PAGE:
Saturday, February 1

Feeble Minded Mystery Shoppers Bring Everyone Down (Part 1)

Scale Used by the Pennhurst School in the early 1900's
Question:  Will higher pay deliver higher quality work?  If I offer $20/hour to fill positions at Home Depot, will I attract better employees than if I offered $8/hour?  Of course I will!

Recently I have been frustrated by the decrease in compensation for some mystery shopping projects.  This deflation in the fees offered for work is troubling for several reasons.

Most of the time I am an advocate for supply and demand, even when it doesn't benefit me.  If someone else is willing to accept work for a lower fee than I will, let them have the job.   The caveat to that is that normally, someone accepting a lower fee will provide lower-quality work.  Over time this causes clients to doubt the veracity of the work performed.  Inevitably, the value of mystery shopping declines, leading to even lower fees or in some cases, clients cancel their mystery shopping program altogether.

Last month a major gas station brand moved to a new mystery shopping company.  The brand has a revealed mystery shopping program.  This is where, after covertly evaluating the customer service that was provided, the shopper reveals her identity to the employee and proceeds to evaluate the location and take several photos of infractions.  Having completed over 10,000 gas station audits, I think I am qualified to speak to the level of difficulty these jobs entail and the potential for inaccurate reports.  For an average shopper, a well-run gas station which receives a perfect score might take 15-20 minutes onsite and 10 minutes to report.  A poor-performing location takes much longer, probably twice as long, to properly cite all the infractions.  The greatest downside to underpaying shoppers is the likelihood for positive bias.  In other words, if you pay a shopper $7 to do a $20 job, they will either quit after realizing they are doing a $20 job for $7, or they will adjust their efforts to make it a $7 job (if that's even possible).  The shopper will speed through the evaluation, overlooking those things that they can overlook.  The client misses opportunities to improve its operations.  What happens then?  Eventually, customers migrate to competitors who have cleaner, friendlier establishments.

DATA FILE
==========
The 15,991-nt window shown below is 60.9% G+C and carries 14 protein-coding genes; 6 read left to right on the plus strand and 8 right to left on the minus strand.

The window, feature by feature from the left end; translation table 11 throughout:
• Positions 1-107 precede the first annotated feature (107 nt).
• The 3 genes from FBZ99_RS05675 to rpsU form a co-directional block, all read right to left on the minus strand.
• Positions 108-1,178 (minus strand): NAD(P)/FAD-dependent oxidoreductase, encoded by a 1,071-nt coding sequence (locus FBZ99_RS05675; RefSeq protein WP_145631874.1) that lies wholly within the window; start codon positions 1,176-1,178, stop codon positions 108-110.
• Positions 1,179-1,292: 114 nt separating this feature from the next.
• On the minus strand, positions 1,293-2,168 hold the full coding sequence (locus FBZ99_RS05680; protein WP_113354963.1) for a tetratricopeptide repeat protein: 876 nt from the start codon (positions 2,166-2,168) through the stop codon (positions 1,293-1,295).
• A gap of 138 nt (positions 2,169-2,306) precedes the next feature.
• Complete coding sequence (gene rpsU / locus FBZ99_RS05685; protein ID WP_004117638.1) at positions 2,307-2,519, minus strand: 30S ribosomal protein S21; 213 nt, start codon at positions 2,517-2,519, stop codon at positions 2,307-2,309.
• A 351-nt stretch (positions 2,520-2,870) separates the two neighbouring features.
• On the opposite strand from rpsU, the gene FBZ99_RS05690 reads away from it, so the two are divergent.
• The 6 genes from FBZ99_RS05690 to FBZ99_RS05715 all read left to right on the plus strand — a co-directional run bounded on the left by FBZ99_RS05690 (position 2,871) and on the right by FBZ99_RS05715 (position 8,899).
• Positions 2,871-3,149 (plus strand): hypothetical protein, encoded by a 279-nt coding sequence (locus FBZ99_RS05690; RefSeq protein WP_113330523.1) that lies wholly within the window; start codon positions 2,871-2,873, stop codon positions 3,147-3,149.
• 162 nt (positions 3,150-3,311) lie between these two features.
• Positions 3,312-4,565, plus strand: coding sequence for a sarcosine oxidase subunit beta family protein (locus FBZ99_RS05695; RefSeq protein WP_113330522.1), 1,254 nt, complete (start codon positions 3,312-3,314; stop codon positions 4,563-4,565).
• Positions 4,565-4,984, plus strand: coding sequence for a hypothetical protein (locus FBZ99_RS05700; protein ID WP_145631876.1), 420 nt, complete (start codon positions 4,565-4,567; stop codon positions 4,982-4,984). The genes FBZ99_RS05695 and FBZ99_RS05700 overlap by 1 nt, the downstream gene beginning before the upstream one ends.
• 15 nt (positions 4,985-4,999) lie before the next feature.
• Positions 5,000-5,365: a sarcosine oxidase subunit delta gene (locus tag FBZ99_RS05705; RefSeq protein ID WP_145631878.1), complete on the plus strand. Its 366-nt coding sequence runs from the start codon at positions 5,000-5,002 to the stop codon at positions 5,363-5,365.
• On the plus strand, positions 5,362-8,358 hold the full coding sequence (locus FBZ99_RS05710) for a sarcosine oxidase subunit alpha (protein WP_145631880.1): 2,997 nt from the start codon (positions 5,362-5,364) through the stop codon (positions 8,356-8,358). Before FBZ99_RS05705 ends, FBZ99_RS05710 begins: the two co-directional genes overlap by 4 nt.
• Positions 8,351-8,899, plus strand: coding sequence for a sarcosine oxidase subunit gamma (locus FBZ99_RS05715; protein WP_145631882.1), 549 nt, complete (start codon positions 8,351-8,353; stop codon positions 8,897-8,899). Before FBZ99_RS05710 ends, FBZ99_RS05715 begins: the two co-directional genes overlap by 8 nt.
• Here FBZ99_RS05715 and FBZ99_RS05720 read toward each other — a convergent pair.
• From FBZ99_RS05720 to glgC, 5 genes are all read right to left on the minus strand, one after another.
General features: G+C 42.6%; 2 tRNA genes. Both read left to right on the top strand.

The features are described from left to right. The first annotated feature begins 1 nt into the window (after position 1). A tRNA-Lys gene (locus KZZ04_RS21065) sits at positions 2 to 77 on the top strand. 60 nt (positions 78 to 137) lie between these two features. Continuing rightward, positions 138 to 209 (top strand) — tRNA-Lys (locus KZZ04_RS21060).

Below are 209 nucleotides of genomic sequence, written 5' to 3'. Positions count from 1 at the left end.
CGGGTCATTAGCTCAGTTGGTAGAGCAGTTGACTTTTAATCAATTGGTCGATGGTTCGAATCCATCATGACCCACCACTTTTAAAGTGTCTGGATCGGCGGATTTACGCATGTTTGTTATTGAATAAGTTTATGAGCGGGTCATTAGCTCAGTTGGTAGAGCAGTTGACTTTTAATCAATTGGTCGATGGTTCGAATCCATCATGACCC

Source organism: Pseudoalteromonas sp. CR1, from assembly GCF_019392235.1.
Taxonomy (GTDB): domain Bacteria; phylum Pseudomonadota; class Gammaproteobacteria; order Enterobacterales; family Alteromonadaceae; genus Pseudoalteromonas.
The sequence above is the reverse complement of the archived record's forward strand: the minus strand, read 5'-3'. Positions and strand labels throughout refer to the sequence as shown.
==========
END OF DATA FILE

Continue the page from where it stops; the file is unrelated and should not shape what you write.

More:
I don't think most shoppers take these low-paying jobs realizing just how bad the compensation is.  They fail to understand the true cost of their overhead and don't place appropriate value on their time.  My next post will focus on the true cost of doing mystery shopping work.




4 comments:

  1. It is too bad so many shoppers are willing to work for so little. A lot of shops don't even pay the equivalent of minimum wage. I just wait on those shops to see if they get bonused up to a decent pay rate, but it doesn't seem to happen very often now. I think there are more and more shoppers willing to work for almost nothing.

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    1. I think you are right. In the case of the gas station routes, the shopper saw the total route pay and it looked impressive. $490! Wow!!! What they overlooked was the amount of work (at least 4 days worth), the mileage and the unreimbursed required purchase... more to come in my next post about that.

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  2. I could potentially make the purchases pay for themselves, but that'd still only be $70.

    I generally avoid all low paying shops unless I'm using it as "padding" (free food) or the shop is ridiculously easy--sadly, most of the cheap ones aren't.

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    1. Usually the cheap ones also come with an overcritical editor to ensure follow-up several days after you've submitted your assignment.

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